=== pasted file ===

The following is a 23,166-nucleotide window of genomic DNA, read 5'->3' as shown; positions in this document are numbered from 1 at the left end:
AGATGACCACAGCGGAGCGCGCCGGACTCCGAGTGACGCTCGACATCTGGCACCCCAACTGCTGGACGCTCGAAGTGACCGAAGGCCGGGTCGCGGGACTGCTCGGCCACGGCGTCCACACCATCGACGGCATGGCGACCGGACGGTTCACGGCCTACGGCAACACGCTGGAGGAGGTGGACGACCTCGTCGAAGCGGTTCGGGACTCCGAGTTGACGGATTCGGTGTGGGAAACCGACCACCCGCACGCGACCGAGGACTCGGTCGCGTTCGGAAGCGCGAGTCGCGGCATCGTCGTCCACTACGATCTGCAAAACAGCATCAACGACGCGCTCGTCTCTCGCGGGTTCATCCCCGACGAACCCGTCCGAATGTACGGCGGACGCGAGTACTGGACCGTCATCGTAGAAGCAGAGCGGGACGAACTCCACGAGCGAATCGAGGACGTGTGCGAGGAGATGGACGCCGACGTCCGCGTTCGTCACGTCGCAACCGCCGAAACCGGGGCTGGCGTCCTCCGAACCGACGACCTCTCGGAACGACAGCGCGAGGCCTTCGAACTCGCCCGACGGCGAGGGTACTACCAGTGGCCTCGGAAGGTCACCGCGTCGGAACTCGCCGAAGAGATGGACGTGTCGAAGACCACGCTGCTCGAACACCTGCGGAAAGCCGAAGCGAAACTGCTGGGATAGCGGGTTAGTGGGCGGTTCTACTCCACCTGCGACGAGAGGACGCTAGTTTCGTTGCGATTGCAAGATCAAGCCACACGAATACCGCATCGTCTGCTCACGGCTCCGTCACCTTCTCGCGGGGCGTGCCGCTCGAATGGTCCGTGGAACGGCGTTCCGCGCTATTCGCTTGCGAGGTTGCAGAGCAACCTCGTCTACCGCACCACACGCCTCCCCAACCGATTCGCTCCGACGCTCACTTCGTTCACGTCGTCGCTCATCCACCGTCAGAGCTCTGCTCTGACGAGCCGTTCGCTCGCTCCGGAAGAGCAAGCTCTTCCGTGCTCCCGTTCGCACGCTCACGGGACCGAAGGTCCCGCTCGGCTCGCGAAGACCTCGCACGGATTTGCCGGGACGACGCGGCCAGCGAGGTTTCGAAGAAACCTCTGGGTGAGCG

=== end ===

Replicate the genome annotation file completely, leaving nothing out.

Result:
The following is a 23,166-nucleotide window of genomic DNA, read 5'->3' as shown; positions in this document are numbered from 1 at the left end:
AGATGACCACAGCGGAGCGCGCCGGACTCCGAGTGACGCTCGACATCTGGCACCCCAACTGCTGGACGCTCGAAGTGACCGAAGGCCGGGTCGCGGGACTGCTCGGCCACGGCGTCCACACCATCGACGGCATGGCGACCGGACGGTTCACGGCCTACGGCAACACGCTGGAGGAGGTGGACGACCTCGTCGAAGCGGTTCGGGACTCCGAGTTGACGGATTCGGTGTGGGAAACCGACCACCCGCACGCGACCGAGGACTCGGTCGCGTTCGGAAGCGCGAGTCGCGGCATCGTCGTCCACTACGATCTGCAAAACAGCATCAACGACGCGCTCGTCTCTCGCGGGTTCATCCCCGACGAACCCGTCCGAATGTACGGCGGACGCGAGTACTGGACCGTCATCGTAGAAGCAGAGCGGGACGAACTCCACGAGCGAATCGAGGACGTGTGCGAGGAGATGGACGCCGACGTCCGCGTTCGTCACGTCGCAACCGCCGAAACCGGGGCTGGCGTCCTCCGAACCGACGACCTCTCGGAACGACAGCGCGAGGCCTTCGAACTCGCCCGACGGCGAGGGTACTACCAGTGGCCTCGGAAGGTCACCGCGTCGGAACTCGCCGAAGAGATGGACGTGTCGAAGACCACGCTGCTCGAACACCTGCGGAAAGCCGAAGCGAAACTGCTGGGATAGCGGGTTAGTGGGCGGTTCTACTCCACCTGCGACGAGAGGACGCTAGTTTCGTTGCGATTGCAAGATCAAGCCACACGAATACCGCATCGTCTGCTCACGGCTCCGTCACCTTCTCGCGGGGCGTGCCGCTCGAATGGTCCGTGGAACGGCGTTCCGCGCTATTCGCTTGCGAGGTTGCAGAGCAACCTCGTCTACCGCACCACACGCCTCCCCAACCGATTCGCTCCGACGCTCACTTCGTTCACGTCGTCGCTCATCCACCGTCAGAGCTCTGCTCTGACGAGCCGTTCGCTCGCTCCGGAAGAGCAAGCTCTTCCGTGCTCCCGTTCGCACGCTCACGGGACCGAAGGTCCCGCTCGGCTCGCGAAGACCTCGCACGGATTTGCCGGGACGACGCGGCCAGCGAGGTTTCGAAGAAACCTCTGGGTGAGCG